All this was communicated to Father Kuppens by a personal friend of his in the tribe. So far the missionaries had not had the slightest sign of any feeling against them on the part of the Indians. The information came as a surprise to the Father; and the more so as he could not doubt the veracity of his informant. He left the camp rather sadly, and as he was retracing his course toward the Mission he met with a very trying visitation, becoming snow-blind and totally helpless. Most providentially, there happened to come his way a kind-hearted miner, by name John Dougherty, who took care of him and led him safe to Old Agency, some eighteen miles from the Mission. Here, with rest and proper care, he gradually regained his sight, and had also for some time the company of a confrere, Brother D'Agostino, sent to his relief from the Mission.

There were several Indian lodges camped about Old Agency at the time, and when the Father began to see and move around, he went to visit and instruct them. He noticed, however, as did others, that the Indians had suddenly become strangely reticent and sulky. He wondered what the cause might be, and having inquired, they told him that four of their people had been hanged by the whites near Sun River Crossing, and that the bodies had been thrown into the river, through a hole cut in the ice. And there was only too much truth to the ghastly tale.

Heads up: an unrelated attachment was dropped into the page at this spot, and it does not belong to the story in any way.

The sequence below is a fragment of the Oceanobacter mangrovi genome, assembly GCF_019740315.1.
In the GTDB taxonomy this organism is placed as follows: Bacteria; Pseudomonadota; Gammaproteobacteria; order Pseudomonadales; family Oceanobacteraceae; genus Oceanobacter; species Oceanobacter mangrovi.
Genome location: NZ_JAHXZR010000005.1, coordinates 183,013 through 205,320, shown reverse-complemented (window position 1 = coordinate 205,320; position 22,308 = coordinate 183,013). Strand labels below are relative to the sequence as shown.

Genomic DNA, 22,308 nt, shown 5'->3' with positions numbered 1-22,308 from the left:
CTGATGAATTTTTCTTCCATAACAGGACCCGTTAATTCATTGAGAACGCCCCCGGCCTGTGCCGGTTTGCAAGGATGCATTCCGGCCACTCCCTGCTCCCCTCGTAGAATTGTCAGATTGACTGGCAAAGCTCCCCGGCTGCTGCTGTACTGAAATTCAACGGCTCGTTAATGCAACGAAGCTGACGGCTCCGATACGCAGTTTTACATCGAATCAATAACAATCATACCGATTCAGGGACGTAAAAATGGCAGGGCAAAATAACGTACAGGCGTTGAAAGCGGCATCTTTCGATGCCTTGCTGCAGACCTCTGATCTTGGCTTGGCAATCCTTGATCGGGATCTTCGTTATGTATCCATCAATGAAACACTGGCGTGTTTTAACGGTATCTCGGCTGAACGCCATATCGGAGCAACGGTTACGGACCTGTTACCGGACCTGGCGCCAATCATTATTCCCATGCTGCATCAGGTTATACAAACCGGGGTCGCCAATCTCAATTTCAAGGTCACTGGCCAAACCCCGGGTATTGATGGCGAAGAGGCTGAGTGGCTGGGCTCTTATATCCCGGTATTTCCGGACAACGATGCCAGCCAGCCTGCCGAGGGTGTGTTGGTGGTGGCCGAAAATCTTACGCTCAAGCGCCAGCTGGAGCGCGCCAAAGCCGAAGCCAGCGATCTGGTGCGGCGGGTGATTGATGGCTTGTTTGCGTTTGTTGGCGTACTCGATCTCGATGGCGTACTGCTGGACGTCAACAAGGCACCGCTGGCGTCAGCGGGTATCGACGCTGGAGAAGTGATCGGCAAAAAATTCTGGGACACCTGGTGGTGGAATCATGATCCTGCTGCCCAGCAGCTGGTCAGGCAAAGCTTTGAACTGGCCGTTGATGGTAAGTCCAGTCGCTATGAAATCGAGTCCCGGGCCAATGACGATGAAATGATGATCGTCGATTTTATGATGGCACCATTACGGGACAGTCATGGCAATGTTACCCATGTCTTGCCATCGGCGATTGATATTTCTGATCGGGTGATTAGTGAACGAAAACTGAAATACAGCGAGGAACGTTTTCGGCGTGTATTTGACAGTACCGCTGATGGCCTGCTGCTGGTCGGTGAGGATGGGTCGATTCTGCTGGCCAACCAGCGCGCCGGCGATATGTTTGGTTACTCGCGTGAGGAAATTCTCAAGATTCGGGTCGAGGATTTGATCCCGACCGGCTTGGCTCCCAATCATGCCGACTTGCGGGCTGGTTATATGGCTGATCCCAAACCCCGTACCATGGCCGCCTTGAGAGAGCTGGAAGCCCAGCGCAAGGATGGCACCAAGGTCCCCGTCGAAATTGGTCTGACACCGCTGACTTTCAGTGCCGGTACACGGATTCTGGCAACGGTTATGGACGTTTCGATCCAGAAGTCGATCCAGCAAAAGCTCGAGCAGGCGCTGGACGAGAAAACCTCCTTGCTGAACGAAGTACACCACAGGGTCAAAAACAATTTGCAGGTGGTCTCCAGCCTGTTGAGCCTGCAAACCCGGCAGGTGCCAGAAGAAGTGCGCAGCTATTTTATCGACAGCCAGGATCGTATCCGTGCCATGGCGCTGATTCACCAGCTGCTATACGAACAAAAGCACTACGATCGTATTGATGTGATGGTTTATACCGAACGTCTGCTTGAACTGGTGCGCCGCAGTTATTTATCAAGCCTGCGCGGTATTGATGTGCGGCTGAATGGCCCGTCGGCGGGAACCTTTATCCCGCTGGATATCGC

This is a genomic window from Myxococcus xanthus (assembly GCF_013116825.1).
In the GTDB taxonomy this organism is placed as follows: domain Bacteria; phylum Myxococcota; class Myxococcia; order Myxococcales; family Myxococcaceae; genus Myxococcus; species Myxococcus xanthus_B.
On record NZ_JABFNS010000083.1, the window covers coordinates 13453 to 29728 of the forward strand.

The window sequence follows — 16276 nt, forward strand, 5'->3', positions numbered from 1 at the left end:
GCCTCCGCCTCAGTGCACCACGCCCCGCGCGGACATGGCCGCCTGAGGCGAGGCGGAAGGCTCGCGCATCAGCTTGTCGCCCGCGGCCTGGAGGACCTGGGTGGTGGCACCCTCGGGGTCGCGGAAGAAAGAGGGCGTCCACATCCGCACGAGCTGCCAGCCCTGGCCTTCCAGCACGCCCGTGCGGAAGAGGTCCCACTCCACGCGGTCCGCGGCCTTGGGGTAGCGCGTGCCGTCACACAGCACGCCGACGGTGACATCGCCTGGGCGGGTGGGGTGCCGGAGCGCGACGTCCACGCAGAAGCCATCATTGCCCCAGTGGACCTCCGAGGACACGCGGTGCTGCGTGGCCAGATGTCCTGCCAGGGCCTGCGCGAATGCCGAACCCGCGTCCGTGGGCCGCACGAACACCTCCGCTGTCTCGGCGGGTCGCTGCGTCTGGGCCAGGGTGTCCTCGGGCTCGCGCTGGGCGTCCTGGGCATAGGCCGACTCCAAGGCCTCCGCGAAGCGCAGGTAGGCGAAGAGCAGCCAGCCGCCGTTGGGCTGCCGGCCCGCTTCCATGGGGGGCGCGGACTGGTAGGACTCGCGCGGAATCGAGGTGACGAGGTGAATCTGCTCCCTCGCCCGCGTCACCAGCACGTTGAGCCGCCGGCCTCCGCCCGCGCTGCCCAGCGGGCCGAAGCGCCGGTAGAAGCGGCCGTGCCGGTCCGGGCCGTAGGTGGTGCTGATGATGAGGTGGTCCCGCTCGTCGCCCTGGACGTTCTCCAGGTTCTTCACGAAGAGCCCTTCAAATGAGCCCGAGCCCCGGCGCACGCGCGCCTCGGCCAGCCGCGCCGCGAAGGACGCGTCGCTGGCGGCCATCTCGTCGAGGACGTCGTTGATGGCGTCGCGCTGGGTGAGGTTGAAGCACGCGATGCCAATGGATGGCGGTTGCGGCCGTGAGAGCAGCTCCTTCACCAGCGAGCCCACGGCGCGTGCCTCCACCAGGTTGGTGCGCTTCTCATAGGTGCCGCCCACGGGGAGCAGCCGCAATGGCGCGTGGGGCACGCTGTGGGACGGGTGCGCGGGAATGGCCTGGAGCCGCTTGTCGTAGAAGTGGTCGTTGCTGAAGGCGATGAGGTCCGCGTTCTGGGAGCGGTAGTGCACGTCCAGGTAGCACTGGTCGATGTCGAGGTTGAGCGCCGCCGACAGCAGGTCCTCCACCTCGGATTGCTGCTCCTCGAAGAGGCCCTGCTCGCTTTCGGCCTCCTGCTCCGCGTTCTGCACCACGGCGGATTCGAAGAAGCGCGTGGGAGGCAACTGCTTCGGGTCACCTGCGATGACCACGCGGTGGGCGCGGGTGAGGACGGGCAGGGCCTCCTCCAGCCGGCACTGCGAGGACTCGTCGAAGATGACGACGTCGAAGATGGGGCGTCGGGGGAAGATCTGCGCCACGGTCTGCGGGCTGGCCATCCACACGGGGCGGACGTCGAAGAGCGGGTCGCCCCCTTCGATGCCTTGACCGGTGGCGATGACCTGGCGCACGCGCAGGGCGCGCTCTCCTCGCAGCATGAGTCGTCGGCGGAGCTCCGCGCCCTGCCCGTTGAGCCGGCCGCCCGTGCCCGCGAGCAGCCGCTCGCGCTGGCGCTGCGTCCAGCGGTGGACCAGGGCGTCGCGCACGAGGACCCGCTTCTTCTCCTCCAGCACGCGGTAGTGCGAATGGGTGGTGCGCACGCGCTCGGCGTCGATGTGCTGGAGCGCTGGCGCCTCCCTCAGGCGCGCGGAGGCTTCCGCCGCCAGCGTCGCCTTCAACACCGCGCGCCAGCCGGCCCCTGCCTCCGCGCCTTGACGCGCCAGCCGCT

Near the locality mentioned by the Indians there lived one John B. Morgan, a squaw man, married to a Piegan woman. Some few days before, a party of Indians of the same tribe, numbering at least four, had come to his house and were his guests. He treated them well, making them feel quite at home, and having been assured that they were perfectly safe with him, they put aside their guns. Shortly after, there also arrived at his place a party of white, led by one Charles Carson. They were a squad of the volunteers who under the proclamation of the Acting Governor, General Thomas Francis Meagher, had been enlisted with the object of sending them against the Blackfeet Indians. But they were soon after disbanded, their organization having been disapproved by the Government of Washington, D. C.